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125th St.—Harlem in New York City— The Apollo Theater stood as a haven for African-American culture to thrive and resist racists ideology that seeped through twentieth-century America. HBO presents a documentary directed by Roger Ross Williams, in a framework that is brutally honest about the racial injustice that persists in today’s news cycles. The documentary is told mostly in chronological order, highlighting key performances from the Jazz and Big Band eras up until 90’s Rap groups and the present-day theater. The documentary begins with the creation of a play “Between the World and Me”, which speaks to the struggles of growing up African American, often being targeted by law enforcement. The award-winning book was written by Ta-Nehisi Coates and developed and directed into a play by Kamilah Forbes. Williams branded this work as a fitting “hook” to the central message of the film. Coates grew his inspiration from the controversial police-killing of his Howard University classmate, Prince Jones Jr., in the 2000s.

The footage in this documentary is astounding, especially the performances of musical legends like Ella Fitzgerald and Louie Armstrong. The performers who graced the 106-year-old theater are endless, including James Brown, Jimi Hendrix, Snoop Dog, Lauryn Hill, The Temptations, Billie Holiday, Public Enemy, Richard Pryor-Sammy Davis Jr, and Barrack Obama. The theater signifies the beauty in the struggle of the African American community, a culture of black excellence that left an everlasting mark on American history, more appropriately, America’s soul. Most enjoyable is the footage of the theater’s weekly “Amateur Night”, in which many prominent musicians made their first appearances and performances. “Amateur Night” is notorious for the New York crowd to express their dissatisfaction with a roar of boos. “The Appollo” is currently streaming on HBO. It is crucially informative to an African American history that is musically etched into everlasting brilliance and glory. The people who are mentioned within this documentary should be celebrated and appreciated for the societal barriers they challenged despite all the prejudice that attempted to overshadow them.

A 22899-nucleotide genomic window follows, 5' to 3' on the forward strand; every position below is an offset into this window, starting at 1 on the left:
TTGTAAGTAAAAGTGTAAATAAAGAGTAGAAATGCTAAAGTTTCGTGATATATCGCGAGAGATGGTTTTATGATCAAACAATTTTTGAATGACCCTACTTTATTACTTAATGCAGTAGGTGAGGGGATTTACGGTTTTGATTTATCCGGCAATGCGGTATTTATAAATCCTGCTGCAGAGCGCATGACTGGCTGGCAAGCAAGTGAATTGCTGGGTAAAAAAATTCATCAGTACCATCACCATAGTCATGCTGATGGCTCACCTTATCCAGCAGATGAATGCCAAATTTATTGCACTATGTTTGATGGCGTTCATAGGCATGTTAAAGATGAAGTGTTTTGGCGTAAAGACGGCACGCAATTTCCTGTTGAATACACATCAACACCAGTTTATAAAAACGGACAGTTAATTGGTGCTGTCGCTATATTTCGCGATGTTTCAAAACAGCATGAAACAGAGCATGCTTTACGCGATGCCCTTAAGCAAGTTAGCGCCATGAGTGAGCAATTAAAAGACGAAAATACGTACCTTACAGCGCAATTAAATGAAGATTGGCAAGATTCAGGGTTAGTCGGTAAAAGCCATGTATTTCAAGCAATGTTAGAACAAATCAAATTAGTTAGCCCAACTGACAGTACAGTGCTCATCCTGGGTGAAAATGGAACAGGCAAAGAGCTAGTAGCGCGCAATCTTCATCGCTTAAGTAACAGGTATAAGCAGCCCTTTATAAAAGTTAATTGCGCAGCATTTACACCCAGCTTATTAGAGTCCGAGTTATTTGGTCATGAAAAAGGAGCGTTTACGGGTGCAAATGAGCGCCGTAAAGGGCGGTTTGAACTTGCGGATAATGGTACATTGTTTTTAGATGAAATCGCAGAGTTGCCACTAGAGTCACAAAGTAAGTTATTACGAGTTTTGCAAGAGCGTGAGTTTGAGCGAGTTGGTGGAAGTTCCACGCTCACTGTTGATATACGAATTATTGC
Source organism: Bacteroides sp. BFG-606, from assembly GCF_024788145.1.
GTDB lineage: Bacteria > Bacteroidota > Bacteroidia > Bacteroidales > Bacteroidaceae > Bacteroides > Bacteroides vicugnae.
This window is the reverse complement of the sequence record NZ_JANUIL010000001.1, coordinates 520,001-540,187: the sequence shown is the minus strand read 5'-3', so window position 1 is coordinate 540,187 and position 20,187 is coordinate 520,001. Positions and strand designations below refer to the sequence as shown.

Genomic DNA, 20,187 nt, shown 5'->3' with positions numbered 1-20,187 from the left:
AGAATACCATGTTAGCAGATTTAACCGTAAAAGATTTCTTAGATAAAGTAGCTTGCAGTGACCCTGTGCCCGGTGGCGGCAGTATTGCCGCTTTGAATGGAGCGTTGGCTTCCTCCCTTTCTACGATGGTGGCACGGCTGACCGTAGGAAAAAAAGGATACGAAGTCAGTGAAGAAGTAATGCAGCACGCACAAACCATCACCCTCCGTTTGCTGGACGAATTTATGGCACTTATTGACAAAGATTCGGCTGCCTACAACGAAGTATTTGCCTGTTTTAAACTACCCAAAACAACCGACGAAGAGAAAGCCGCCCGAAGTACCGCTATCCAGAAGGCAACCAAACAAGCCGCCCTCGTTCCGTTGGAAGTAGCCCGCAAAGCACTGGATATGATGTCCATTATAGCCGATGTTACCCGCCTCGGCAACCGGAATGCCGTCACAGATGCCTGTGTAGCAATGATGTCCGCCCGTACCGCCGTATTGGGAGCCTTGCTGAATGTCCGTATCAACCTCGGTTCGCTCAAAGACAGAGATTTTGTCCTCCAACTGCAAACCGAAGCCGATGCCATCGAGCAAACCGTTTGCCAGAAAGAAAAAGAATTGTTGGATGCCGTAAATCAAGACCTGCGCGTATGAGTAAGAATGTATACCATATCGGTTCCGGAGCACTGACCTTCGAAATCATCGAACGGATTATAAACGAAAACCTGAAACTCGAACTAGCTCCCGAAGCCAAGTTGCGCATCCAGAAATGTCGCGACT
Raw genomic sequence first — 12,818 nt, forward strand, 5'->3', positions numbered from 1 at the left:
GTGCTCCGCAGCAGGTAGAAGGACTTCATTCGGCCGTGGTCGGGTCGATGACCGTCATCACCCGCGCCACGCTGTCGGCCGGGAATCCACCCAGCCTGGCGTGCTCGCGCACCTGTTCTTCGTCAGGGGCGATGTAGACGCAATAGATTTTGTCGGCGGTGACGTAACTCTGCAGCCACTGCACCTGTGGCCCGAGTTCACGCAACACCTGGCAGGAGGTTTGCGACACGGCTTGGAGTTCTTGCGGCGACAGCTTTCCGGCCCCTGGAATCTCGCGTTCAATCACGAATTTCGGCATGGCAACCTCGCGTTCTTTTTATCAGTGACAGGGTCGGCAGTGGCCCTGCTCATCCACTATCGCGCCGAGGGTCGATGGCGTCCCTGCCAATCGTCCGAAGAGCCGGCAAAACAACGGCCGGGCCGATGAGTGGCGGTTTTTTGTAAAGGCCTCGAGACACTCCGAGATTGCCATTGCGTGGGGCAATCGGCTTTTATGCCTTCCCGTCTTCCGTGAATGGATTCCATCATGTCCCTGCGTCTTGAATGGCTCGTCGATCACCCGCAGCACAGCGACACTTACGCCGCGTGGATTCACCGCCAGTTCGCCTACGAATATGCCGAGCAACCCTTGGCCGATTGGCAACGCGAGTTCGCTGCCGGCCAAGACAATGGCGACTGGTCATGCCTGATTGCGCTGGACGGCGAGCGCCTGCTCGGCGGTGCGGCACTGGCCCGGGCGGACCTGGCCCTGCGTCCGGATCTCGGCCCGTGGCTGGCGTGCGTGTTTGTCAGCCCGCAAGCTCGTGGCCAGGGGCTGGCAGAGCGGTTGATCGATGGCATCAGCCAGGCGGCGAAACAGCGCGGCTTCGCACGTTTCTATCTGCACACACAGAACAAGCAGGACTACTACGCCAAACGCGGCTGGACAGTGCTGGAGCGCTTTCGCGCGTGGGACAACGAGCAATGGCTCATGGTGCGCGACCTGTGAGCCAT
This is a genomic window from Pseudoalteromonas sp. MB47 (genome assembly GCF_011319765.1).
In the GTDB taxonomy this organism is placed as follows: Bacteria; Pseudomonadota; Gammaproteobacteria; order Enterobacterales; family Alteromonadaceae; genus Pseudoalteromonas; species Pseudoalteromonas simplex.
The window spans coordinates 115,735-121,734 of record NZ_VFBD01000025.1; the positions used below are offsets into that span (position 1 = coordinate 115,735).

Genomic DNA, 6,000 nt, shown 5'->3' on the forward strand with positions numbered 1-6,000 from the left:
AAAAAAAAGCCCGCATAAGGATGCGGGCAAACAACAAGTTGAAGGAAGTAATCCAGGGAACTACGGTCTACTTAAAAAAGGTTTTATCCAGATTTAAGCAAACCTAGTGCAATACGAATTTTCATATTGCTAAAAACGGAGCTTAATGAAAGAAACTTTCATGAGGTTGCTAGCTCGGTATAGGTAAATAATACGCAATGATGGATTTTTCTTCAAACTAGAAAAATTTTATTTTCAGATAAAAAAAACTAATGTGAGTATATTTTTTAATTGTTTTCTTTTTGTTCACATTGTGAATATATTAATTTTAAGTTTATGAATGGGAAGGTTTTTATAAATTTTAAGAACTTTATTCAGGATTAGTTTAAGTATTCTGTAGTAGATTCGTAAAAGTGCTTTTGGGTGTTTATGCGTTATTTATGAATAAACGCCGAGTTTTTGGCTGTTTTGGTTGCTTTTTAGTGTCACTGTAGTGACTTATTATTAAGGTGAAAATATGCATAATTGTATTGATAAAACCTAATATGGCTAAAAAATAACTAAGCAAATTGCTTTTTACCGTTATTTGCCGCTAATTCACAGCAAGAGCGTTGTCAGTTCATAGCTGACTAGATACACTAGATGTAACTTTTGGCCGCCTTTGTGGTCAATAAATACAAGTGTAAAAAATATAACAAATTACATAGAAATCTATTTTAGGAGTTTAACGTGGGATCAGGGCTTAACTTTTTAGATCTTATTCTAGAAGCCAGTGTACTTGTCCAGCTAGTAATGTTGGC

The HBO documentary THE APOLLO, helmed by Oscar®- and Emmy®-winning director Roger Ross Williams, chronicles the unique history and contemporary legacy of New York City’s landmark Apollo Theater. The film weaves together archival clips of music, comedy and dance performances; behind-the-scenes verité footage of the team that makes the theater run; and interviews with such artists as Jamie Foxx, Angela Bassett, Pharrell Williams, Common, Patti LaBelle, and Smokey Robinson. While uncovering the rich history of the internationally renowned theater that has influenced American music and culture for 85 years, Williams also examines the current state of race in America, following a new multi-media adaptation of Ta-Nehisi Coates’ best-selling book “Between the World and Me” as it comes together on the theater’s grand stage.


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